2. The man saw the accident and called an ambulance immediately.

         c)  To express a surprise element in the sentence. The surprise element is mostly expressed by ‘yet’ but and sometimes and               can also be used.

          Example:
  1. Kolkata is a big city and has many roads which are congested.
  2. She asked us to clean our rooms and wash the dishes.

          d) When one clause is dependent is another clause (generally the first clause is imperative in such cases)


          Example:
  1. Use your phone frequently and you will soon find how expensive it is.
  2. The mailman is running away and the dog is chasing him.

  • But- 

      a)  We use ‘but’ to express a contrast in the sentence.

      Example:
  1. Fred lost the game but he was not upset.
  2. I wanted to ride my bike, but the tire was flat.
  3. I want to go see a movie, but my sister has my car.

       b)  But is used to join two ideas in a sentence but it intends to mean “with the exception of”

        Example:
  1. Everyone but Mr. Thomas is trying out for the team.
  2. He is a small but aggressive dog.
  3. No one but Alex knew the answer.

  • Or
         a)  When only possibility has more chances to occur, at that time or is used. It helps to exclude the chances of other                           possibilities to occur.

         Example:
  1. You should study hard or you will not pass in the examination.
  2. You should go out quickly or you will miss the bus.
  3. He didn’t want this life for himself or for his daughter.

          b)  To express alternatives.


Example:
  1. What would you prefer to take? - Tea or coffee.
  2. You can have guava or pineapple.
  3. The manager, his associate, or his secretary will be with you in a moment.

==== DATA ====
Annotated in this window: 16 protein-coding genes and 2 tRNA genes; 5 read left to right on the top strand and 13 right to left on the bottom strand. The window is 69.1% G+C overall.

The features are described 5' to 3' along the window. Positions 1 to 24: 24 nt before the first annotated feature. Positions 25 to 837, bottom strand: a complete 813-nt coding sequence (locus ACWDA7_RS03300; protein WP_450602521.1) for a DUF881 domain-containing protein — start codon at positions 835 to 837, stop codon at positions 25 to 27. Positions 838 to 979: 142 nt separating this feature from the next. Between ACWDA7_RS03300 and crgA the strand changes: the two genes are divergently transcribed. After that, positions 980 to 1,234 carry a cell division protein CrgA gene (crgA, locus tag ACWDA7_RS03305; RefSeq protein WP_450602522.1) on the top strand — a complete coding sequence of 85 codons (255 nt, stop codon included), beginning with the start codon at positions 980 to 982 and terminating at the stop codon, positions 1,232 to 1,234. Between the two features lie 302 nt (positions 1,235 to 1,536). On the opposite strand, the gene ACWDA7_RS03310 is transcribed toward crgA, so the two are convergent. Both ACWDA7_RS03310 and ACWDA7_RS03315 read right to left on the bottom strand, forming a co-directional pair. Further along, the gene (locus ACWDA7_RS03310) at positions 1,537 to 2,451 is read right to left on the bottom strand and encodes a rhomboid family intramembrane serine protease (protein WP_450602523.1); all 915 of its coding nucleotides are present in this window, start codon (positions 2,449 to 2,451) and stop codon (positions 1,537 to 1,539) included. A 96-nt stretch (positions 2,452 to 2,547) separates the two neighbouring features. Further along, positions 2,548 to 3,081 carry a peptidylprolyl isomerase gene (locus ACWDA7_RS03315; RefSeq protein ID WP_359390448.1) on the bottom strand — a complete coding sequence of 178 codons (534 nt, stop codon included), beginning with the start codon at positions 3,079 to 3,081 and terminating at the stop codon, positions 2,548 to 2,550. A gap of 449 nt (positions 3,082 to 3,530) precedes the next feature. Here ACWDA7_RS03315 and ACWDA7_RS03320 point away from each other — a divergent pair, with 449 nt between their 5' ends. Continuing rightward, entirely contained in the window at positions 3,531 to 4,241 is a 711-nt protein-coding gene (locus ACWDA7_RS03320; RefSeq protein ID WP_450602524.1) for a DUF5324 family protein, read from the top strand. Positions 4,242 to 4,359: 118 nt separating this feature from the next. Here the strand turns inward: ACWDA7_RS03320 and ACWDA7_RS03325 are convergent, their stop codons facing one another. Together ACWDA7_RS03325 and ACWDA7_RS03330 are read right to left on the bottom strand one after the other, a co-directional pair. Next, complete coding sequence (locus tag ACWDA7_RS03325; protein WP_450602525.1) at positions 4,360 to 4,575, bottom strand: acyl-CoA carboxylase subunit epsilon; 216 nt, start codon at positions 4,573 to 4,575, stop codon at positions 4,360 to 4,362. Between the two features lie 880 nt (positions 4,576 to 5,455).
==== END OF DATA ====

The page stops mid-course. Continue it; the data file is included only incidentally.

Negative condition or negative alternatives can be expressed with the help of ‘or’. The conjunction ‘Nor’ is not so frequently used in the sentences; however its usage has not become extinct.

Example:
  • He is neither a stupid nor a brilliant person.
  • Neither John nor Jack went to attend their friend’s party.
  • Neither my mother nor my father went to Dublin.

The next coordinating conjunctions are ‘Yet.’ Yet can also be used an adverb. Yet can used to express several meanings.  As a coordinating conjunction, it means nevertheless.

Example:
  • Ann plays chess well, yet her favorite board game is monopoly.
  • The guests complained about the loud music at the restaurant, yet they continued to have food.
  • I got the book a week ago and I haven't yet had a chance to read it.

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Important of Coordinating Conjunctions

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For and So are other two important coordinating conjunctions.

Although For is mostly used as a preposition, so can be used to join two independent clauses accompanied by a comma. When So is used as ‘as well’ most of the authors prefer to use a semicolon between the two clauses.

Example:
  1. Rihanna studied hard, so she could become the topper in her class.
  2. You can’t blame me for everything you did.
  3. We set up camp early, for we were tired.
  4. Why is she making it so difficult?
Coordinating conjunctions are very important in the sentences. Without them, two sentences cannot be joined.  If two sentences are not joined, we cannot create correct sentences that will express proper meanings of them.

While deciding to begin a sentence with a coordinating conjunction, keep in mind the following:
  1. Ensure that a main clause follows the coordinating conjunction.
  2. Do not use a coordinating conjunction to begin every sentence. Use the option only when it makes the flow of your ideas more effective.
  3. Do not use a comma after the coordinating conjunction.
  4. Coordinating conjunctions are not transitional expressions like for example or first of all. You will rarely use punctuation after them.